Thomas Keating, Invitation to Love: The Way of Christian Contemplation. New York: Continuum, 1995. 151 pages
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Chapter 13. The Fruits of the Night of Sense
The night of sense is a step toward the dismantling of the false self. In so doing, it releases the powerful energies of the unconscious that enable us to transcend mental egoic consciousness and relate to God and other people with more freedom. It makes us able to take more substantial spiritual food.
The main fruit of the night of sense is humility. We come to realize how little we can do without God. But "when the emotional programs dry out and begin to crumble, they make a last stand to resist their demise." In the night of sense we are challenged by negative emotions which test our commitment. "When dryness and temptation are prolonged, everything in us wants to call a halt to the spiritual journey and hopes we will never have to start again. If we walk away from our commitment to the journey, the false self goes with us. Wherever we go, we will have to face it again under other circumstances."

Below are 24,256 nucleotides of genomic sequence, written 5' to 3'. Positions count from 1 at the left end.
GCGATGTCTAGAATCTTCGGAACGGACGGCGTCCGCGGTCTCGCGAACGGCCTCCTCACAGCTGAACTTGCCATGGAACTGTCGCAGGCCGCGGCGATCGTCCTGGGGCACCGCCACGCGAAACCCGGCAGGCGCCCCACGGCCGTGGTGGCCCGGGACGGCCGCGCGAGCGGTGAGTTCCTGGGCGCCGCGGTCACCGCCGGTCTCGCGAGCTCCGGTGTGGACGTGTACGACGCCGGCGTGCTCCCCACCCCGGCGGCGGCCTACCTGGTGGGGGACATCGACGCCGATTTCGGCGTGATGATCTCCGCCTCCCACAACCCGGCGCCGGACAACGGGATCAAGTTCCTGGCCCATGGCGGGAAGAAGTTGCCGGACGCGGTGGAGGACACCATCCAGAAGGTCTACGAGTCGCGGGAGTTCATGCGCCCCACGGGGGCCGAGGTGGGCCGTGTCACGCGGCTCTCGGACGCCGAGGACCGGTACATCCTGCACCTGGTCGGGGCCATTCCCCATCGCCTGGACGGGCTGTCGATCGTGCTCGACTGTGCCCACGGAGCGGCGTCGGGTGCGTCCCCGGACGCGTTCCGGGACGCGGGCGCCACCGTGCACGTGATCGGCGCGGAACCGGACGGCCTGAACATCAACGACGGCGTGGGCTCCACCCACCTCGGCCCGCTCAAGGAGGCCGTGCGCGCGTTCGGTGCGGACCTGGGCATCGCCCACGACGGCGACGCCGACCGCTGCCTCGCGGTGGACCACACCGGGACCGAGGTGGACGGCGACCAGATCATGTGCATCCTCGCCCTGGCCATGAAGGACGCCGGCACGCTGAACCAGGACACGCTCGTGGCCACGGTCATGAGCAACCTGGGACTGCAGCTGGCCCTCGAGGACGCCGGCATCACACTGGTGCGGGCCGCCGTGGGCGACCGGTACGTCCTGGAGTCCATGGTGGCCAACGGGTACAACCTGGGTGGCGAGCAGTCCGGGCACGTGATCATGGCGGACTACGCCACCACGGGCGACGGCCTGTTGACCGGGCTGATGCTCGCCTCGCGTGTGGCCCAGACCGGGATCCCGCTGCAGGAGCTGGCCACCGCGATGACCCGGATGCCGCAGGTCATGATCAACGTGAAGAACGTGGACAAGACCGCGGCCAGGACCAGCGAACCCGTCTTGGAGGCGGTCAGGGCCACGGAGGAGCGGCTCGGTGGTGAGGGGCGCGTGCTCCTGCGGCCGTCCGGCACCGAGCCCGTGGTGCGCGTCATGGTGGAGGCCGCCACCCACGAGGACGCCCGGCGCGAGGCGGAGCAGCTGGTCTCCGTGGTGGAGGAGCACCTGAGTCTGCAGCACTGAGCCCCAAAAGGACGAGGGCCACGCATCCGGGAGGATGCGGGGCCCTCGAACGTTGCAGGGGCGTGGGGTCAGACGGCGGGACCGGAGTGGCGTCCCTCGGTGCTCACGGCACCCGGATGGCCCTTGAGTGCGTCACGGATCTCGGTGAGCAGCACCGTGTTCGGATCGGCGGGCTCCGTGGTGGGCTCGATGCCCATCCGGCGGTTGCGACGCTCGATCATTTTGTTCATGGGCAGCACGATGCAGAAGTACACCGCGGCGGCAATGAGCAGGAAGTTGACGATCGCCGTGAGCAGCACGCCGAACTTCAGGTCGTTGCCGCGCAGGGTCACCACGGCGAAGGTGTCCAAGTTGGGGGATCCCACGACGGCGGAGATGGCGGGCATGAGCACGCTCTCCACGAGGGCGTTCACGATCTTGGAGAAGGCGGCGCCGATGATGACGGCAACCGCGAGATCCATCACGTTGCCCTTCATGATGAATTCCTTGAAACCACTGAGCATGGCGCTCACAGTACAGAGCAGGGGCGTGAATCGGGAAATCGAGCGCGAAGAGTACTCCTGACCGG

Keating compares the spiritual commitment to that of marriage. Love makes one vulnerable. Married people lower their defenses and allow their dark sides to show, causing conflict which can break up marriages. But those who persist and learn from their experience (assuming they had good reasons for marriage in the first place) learn to grow and mature together.
Similarly, in the spiritual journey God leads us to a higher evolutionary level of consciousness, that of intuition, which is beyond the mental egoic stage. Just as perception is associated with physical faculties, intuition is part of our spiritual faculties. Keating identifies intuition with Teresa of Avila's infused recollection, prayer of quiet, prayer of union, and prayer of full union.
"At each level of human development, God offers himself to us just as we are." Transitions between developmental and spiritual states are difficult but necessary; they are associated with both positive and negative emotions. That is why spirituality requires both devotion to God and service to others. This twofold focus keeps us safe on our spiritual journey, like the banks of a river that channel it toward the sea. Our motives for persevering are more important than our motives for beginning.